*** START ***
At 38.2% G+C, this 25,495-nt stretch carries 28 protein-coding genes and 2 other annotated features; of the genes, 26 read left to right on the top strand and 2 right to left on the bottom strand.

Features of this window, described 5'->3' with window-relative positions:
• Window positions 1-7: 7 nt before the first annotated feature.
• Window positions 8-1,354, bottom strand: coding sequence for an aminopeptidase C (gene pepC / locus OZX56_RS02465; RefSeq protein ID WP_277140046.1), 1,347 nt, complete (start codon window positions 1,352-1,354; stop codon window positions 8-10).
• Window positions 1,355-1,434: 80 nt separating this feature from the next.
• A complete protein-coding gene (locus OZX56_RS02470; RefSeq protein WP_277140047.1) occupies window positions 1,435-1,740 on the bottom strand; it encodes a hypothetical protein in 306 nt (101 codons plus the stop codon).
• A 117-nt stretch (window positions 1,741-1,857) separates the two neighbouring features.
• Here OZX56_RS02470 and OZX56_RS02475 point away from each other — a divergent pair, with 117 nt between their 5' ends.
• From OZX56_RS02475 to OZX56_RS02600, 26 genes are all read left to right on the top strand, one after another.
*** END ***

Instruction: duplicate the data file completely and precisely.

At 38.2% G+C, this 25,495-nt stretch carries 28 protein-coding genes and 2 other annotated features; of the genes, 26 read left to right on the top strand and 2 right to left on the bottom strand.

Features of this window, described 5'->3' with window-relative positions:
• Window positions 1-7: 7 nt before the first annotated feature.
• Window positions 8-1,354, bottom strand: coding sequence for an aminopeptidase C (gene pepC / locus OZX56_RS02465; RefSeq protein ID WP_277140046.1), 1,347 nt, complete (start codon window positions 1,352-1,354; stop codon window positions 8-10).
• Window positions 1,355-1,434: 80 nt separating this feature from the next.
• A complete protein-coding gene (locus OZX56_RS02470; RefSeq protein WP_277140047.1) occupies window positions 1,435-1,740 on the bottom strand; it encodes a hypothetical protein in 306 nt (101 codons plus the stop codon).
• A 117-nt stretch (window positions 1,741-1,857) separates the two neighbouring features.
• Here OZX56_RS02470 and OZX56_RS02475 point away from each other — a divergent pair, with 117 nt between their 5' ends.
• From OZX56_RS02475 to OZX56_RS02600, 26 genes are all read left to right on the top strand, one after another.